A very wise man said to me a few weeks ago “slow down, take your time – or you’ll burn out.”
I admit I’ve heard this many times before; my version of patience allows for a fully streamlined perfect execution gliding gracefully into a deadline – no screwing around or wasting time once the decision(s) have been made.
Had he (or anyone else) admonished “slow down, don’t do everything – or you’ll break something,” it may have caught me off-guard just enough to take a couple eyeblinks in consideration.
‘Cause in the blink of an eye Saturday morning, I lost functionality of my right arm. A freak accident on the soccer fields, my five year olds laughing through my starry-eyed daze. Hours later, it was declared I’d broken my arm in two places, smashed my elbow to smithereens, and disrupted the delicate musculature of my shoulder. And so I was immobilized and provided sleep courtesy of a narcotic bouquet.
Today the appointment with the orthopedic specialist was serious. My career with the piano may be officially over and in two weeks, I will return to have more photos taken (x-ray and MRI) along with a determination as to whether surgical intervention is necessary to reset the bones from my hand to my shoulder. In the interim, a soft splint from my knuckles to armpit, a lightweight design to allow the shoulder to heal, but with the determination of molded fiberglass locking my hand, wrist, and elbow into stationary place.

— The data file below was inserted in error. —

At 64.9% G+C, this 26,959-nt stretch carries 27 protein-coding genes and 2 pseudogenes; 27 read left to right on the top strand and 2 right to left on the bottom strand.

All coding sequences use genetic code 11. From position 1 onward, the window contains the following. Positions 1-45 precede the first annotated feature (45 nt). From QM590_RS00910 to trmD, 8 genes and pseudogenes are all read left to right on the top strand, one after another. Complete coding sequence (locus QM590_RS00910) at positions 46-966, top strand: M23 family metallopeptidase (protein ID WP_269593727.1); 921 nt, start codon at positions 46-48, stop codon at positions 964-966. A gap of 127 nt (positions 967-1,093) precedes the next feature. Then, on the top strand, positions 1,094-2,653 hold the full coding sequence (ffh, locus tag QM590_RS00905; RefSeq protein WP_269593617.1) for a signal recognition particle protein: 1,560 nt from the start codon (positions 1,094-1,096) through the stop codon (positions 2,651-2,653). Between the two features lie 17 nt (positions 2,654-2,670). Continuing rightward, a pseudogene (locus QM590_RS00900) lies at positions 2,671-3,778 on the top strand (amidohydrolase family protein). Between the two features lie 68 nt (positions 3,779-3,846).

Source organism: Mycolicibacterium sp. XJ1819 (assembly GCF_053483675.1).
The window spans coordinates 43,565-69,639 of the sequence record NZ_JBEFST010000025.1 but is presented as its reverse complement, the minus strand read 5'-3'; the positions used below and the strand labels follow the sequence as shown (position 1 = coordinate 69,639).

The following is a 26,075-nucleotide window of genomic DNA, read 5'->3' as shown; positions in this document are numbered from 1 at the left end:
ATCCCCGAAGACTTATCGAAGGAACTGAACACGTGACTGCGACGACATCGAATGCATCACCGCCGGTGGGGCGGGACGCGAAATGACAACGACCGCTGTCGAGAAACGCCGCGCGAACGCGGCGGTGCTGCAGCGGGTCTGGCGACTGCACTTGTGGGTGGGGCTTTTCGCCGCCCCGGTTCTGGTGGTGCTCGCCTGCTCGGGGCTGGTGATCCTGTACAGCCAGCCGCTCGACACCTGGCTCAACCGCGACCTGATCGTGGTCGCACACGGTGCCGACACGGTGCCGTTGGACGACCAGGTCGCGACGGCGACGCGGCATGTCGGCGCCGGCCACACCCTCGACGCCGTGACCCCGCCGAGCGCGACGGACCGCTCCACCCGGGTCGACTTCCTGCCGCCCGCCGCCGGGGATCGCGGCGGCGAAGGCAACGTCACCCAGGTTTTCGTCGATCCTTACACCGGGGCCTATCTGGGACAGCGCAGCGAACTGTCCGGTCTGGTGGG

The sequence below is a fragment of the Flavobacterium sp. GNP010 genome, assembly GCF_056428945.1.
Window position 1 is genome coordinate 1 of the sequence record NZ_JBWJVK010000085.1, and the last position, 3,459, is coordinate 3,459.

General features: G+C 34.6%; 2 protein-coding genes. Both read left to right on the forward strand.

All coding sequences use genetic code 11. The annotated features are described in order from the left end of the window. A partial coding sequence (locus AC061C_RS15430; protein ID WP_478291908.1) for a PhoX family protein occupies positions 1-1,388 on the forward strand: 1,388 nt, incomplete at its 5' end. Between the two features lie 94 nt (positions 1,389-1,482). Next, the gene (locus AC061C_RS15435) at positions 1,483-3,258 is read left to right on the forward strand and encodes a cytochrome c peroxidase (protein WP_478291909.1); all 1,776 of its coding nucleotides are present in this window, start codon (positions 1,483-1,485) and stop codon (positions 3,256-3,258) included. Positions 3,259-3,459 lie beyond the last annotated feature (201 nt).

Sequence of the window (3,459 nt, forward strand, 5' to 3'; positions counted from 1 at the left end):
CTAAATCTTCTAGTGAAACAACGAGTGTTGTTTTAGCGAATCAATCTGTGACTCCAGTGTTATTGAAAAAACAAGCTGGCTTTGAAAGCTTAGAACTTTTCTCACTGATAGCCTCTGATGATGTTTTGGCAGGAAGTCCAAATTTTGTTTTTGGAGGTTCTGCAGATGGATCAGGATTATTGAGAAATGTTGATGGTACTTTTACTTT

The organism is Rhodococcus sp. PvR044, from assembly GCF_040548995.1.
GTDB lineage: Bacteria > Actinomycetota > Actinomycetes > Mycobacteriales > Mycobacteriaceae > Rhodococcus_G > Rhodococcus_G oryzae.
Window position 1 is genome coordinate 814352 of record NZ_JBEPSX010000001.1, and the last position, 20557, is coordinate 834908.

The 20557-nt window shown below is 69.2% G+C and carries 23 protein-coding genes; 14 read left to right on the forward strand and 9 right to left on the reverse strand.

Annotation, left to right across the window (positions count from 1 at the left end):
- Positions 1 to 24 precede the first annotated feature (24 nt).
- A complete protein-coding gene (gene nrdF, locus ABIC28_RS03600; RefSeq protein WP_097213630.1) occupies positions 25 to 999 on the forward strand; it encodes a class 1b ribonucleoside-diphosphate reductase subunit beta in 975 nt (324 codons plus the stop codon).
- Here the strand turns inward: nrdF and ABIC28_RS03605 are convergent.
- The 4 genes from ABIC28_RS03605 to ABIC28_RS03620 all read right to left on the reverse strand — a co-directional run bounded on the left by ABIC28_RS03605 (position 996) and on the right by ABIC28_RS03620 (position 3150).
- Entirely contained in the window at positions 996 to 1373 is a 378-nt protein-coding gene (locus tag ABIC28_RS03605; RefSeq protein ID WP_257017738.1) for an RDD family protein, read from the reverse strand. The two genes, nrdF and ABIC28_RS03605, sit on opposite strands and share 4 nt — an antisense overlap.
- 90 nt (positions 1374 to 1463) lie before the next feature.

Then it was home to sleep through the trauma and its slow tedious repair.
A particular sadness has swept through me to the tune of “this is what it takes – still?” Bodily trauma has been my wake-up call again and again – and again and again. Now that I look at up to twelve weeks (!) of healing followed by therapy, now that each and every action I take has attention and purpose, I have an overriding need to determine whether purpose and action align elsewhere in life. Frieda Kalho evaded depression by painting. I avoid the same with writing. Now that it takes me longer to physically write or type the words, what will happen to my frenetic style as I now have several blinks of consideration before the word fully forms or appears? Add the strengthened desire to write despite the exceptional pain, however modulated, and suddenly I’ve developed a new (improved?) voice and style. With that, can we expect new (and improved?) action and purpose?
Time will tell.